I keep the hing tightly wrapped in the pantry because it tends to smell like armpit. Why would you want to cook with this malodorous stuff, you ask? Well because it makes Indian food taste like Indian food. When cooked in oil, the taste and aroma soften and lend a leek/onion/garlic taste to dishes. My friend Bhavna told me a story about how God held a party and the onions and garlic were late and that's why they aren't in their food. I looked forward to Bhavna's mom's visits from India because she always cooked and sent extras to work with Bhavna for me. Their family in India had a cook, but her dad would only eat what her mom cooked. I don't blame him. I wish I could recreate those dishes, but back to my impromptu creation...
To the hing and oil, I added some garam masala, Penzeys hot curry powder , and some salt. Then the chopped kale that I cooked and froze last weekend. Once mixed and cooked down more, I blended the kale up small and added it to the strained coconut milk. Now, this is why this isn't a recipe...the mixture wasn't very saucy, so I mixed some chickpea flour (besan) with some of the soupy coconut milk and then added that back to the sauce. This did it. Perfectly saucy, now. I overdid it on the hot curry sauce, so to cut the spice, I topped it with a little unsweetened soy yogurt.
Wednesday, June 17, 2009
And as a healthy balance to my cake for breakfast, here's the bounty from my first CSA share. The tomatoes were from the greenhouse. I cooked the GIANT bunch of kale, and it went into things like scrambles and soups. I'm still not sure what the heck I'm going to do with all the bok choy. The purslane was nice in a salad.
Saturday, June 13, 2009
Back to actual vegan topics...Stay Vegan is taking a poll on how long you've been vegan. Check them out to vote.
Friday, June 12, 2009
Tuesday, June 9, 2009
Now, it was dark and candle lit inside, but I just had to snap a photo of everything. I had to use the stupid flash, so I just took one shot for each dish and I'm going to post them all anyway. I had a few bites of some dishes before I remembered to take the photos. My friends were really good sports about me sticking my camera (and my fork) in their food.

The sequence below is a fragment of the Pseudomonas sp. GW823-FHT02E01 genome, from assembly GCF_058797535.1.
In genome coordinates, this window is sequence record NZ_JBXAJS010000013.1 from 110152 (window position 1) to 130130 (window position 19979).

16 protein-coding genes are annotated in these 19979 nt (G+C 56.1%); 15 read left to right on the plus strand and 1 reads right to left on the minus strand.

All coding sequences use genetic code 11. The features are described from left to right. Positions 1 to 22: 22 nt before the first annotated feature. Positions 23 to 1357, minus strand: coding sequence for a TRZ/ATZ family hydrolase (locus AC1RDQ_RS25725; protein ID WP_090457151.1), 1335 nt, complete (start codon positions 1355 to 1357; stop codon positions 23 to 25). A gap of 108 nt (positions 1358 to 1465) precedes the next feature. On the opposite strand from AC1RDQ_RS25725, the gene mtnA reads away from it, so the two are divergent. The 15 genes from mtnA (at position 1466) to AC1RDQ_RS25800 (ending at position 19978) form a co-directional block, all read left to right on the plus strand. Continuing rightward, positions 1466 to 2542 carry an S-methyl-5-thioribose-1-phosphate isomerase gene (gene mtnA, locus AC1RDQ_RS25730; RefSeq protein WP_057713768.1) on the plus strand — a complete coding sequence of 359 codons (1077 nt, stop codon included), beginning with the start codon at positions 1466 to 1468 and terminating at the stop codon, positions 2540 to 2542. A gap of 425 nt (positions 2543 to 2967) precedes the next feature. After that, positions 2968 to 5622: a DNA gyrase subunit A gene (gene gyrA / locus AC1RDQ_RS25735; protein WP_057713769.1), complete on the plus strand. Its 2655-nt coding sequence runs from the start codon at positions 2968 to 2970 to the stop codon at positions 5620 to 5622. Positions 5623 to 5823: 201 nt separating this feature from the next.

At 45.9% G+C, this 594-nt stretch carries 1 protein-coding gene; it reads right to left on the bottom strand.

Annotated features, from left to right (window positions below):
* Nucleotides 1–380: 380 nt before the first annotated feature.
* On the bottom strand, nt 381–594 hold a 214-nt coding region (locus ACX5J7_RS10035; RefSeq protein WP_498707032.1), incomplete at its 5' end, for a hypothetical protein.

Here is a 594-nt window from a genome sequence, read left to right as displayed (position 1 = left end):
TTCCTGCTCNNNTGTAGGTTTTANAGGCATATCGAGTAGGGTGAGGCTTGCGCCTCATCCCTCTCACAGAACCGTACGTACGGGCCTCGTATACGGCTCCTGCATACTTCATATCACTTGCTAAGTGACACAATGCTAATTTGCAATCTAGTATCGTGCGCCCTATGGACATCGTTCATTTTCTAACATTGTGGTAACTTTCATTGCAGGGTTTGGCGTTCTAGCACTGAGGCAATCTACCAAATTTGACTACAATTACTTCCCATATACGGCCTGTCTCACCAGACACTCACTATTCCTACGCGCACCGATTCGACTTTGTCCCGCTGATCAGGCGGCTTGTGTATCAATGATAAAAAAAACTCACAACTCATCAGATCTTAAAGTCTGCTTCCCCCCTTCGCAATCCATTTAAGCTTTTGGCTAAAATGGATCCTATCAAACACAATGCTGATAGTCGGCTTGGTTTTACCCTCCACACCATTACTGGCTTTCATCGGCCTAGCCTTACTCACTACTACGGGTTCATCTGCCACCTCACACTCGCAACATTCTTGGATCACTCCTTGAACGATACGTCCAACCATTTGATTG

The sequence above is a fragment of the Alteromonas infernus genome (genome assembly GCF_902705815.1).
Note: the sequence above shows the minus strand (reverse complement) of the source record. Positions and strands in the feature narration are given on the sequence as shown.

Black-eyed Pea Cake - Crispy cake of yukon gold potatoes and black eyed peas, served with chipotle aioli.
Cape Cod Cakes - A blend of hiziki seaweed, tofu, potato, herbs and spices, served with a vegan tartar sauce.
Caesar Salad ~ Romaine lettuce & herbed croutons tossed in a creamy Caesar dressing, topped with herbed gomashio.
Port Wine Seitan ~ Seitan cutlets pan-seared in a sauce of port wine and mushrooms, accompanied by creamy mashed potatoes, tempura onion and sautéed garlic spinach.
Ravioli with Cashew Cream ~ Spinach, mushroom, and pine nut filling.
Baby Spinach Risotto ~ Shiitake & portobello mushrooms, caramelized pearl onions, and shiitake-crusted tofu, braised in a vibrant lemon confit.
Seitan Skewers ~ Flame-grilled skewers basted with a rich hickory sauce, accompanied by jicama slaw.
Coconut Lavender Creme Brule
Every dish was fantastic, and the port wine seitan was absolutely out of this world. The photos don't do any of the dishes justice, so if you're in New York City, definitely check out Blossom. I will be back again soon.